For both Aija and I...

We live in a VERY small apartment. Not having a litter box taking up the majority of my laundry room will give me more room to do laundry and Aija more room to play.
As well as... the laundry room is the same temperature as outside. So, this makes for a very cold winter. And probably not the most optimal situation for Aija when she is wanting to spend time in there.

And really.?.?.?. litter, even before it's used, doesn't smell fabulous.


Lastly, and VERY importantly...

Environmentally...

Using a litter box produces sooo much extra waste. The immediate waste from the actual litter itself. The unused litter. The packaging to keep the litter in. As well as, the production of the litter and packaging.



I believe strongly that there are no negative long-term effects on my cat in my making this decision. I also believe strongly that the MANY positive long-term effects (if it is successful) will by far outweigh any of the short-term inconveniences that Aija and I will go through in the process.

anjelle
November 21st, 2008, 07:18 AM
Does anyone happen to have any experiences they can share on this topic?

ancientgirl
November 21st, 2008, 11:26 AM
Before I moved into my current place I had a small apartment. I found room for the box in my bathroom. It was a little bit of a pain, but since I don't live in the bathroom, it made do.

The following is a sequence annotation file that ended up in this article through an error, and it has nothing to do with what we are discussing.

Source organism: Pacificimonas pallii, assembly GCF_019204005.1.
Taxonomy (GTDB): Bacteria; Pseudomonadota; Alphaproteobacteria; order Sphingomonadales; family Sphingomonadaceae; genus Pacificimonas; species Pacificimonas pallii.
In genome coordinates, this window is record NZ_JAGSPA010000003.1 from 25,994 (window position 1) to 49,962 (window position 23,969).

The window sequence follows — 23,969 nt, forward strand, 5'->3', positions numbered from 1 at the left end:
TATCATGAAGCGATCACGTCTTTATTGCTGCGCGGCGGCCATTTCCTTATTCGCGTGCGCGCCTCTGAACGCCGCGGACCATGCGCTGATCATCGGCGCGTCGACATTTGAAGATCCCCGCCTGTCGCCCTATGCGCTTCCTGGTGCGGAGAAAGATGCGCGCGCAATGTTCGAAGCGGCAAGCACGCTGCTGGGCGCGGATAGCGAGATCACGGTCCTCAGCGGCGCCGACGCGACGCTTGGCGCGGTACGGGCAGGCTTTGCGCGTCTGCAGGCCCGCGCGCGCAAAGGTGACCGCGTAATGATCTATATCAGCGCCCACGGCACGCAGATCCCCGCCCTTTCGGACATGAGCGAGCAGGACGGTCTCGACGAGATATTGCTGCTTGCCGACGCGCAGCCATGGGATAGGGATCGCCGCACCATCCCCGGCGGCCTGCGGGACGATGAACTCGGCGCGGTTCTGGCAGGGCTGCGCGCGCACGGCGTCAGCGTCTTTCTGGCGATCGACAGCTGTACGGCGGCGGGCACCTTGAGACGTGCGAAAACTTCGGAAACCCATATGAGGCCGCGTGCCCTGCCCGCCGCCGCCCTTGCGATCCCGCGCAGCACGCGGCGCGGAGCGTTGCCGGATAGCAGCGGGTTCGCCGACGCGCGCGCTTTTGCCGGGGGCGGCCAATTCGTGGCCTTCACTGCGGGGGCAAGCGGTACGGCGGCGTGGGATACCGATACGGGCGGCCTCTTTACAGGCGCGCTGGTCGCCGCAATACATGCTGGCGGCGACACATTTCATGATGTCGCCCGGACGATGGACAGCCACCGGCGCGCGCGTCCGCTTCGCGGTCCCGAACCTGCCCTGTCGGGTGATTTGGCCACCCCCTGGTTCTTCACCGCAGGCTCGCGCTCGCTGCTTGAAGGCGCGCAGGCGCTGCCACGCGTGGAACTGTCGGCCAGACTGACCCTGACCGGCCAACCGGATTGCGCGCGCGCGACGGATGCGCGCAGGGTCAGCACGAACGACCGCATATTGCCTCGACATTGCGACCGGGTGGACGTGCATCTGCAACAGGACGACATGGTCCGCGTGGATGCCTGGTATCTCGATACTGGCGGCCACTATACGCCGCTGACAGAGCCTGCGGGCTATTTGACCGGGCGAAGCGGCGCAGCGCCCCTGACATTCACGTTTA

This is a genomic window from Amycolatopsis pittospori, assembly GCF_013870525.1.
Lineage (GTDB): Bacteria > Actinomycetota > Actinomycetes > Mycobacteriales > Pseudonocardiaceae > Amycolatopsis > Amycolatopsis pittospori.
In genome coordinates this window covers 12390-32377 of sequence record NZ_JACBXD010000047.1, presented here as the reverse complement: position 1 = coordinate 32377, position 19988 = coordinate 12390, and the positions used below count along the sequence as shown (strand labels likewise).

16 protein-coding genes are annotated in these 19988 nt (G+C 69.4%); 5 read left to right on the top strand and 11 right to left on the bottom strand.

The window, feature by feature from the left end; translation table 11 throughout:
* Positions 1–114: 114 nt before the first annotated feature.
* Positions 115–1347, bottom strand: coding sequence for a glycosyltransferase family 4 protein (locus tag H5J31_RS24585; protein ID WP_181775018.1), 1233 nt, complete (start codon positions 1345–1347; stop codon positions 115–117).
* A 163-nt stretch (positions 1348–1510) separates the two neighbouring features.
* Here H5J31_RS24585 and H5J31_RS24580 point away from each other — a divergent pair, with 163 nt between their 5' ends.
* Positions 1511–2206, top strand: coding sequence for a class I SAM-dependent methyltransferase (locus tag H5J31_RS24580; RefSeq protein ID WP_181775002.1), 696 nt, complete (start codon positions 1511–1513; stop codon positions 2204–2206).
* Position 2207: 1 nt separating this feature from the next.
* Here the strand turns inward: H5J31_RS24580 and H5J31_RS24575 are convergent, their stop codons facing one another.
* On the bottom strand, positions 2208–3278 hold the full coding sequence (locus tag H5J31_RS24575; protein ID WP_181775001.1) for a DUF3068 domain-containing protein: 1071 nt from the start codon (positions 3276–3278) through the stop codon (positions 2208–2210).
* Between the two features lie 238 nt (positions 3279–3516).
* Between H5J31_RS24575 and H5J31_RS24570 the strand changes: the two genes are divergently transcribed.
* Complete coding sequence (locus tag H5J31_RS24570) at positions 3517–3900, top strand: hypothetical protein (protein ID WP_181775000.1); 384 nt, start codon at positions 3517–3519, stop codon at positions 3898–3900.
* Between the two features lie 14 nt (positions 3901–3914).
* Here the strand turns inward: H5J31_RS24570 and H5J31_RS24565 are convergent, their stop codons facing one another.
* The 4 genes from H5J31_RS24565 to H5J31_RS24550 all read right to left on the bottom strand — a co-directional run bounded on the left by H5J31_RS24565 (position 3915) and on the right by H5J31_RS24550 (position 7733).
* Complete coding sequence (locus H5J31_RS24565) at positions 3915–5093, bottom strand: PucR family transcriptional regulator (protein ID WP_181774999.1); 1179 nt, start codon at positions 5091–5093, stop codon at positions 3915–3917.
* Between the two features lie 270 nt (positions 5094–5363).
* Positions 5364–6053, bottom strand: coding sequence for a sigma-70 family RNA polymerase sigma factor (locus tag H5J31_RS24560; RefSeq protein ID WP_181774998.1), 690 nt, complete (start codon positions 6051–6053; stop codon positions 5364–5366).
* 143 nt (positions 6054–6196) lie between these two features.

You can buy environmentally friendly litter. Feline Pine is one of those and a box will cost you about $5.00 here in the US, and it's unbelievably light to carry. You have only one cat, so even if you buy a 15 pound bag of that or Swheat Scoop, it will last you a while.

Cats doing their business on the toilet is not natural and any convenience is mainly for the person.

If you are taking her on a flight, get a carrier that will accomodate her and a disposable box, she can go when she feels like it.

If she is ever ill, how will you know it? You can't get a decent sample of their feces or urine.

I briefly thought about doing this when I got my first cat, but I only wanted to do it for me and that wasn't fair to them.

I have 5 cats, and 3 boxes, because there's no room in my apartment for more. I clean their boxes once a day, I use Swheat Scoop. I scoop their waste into a paper bag and throw it away, any landfill it goes to, this will be environmentally friendly toward it. My apartment does not smell.

Scuba
November 21st, 2008, 12:06 PM
Another thing you have to consider original poster (OP) is that when you talk about environmental issues. You do realise that each time you flush the toilet that there is a lot of water that is being wasted. Not to mention, what type of toilet you are using, the amount of water it uses, whether it is a dual flush design or not. There is also the design or your local municipality sewer system, how they actually handle the waste.

Please do a little more research. There are lots of cat litter that are environmentally friendly. From the packaging to how you can dispose of it.

reckon
December 23rd, 2008, 08:37 AM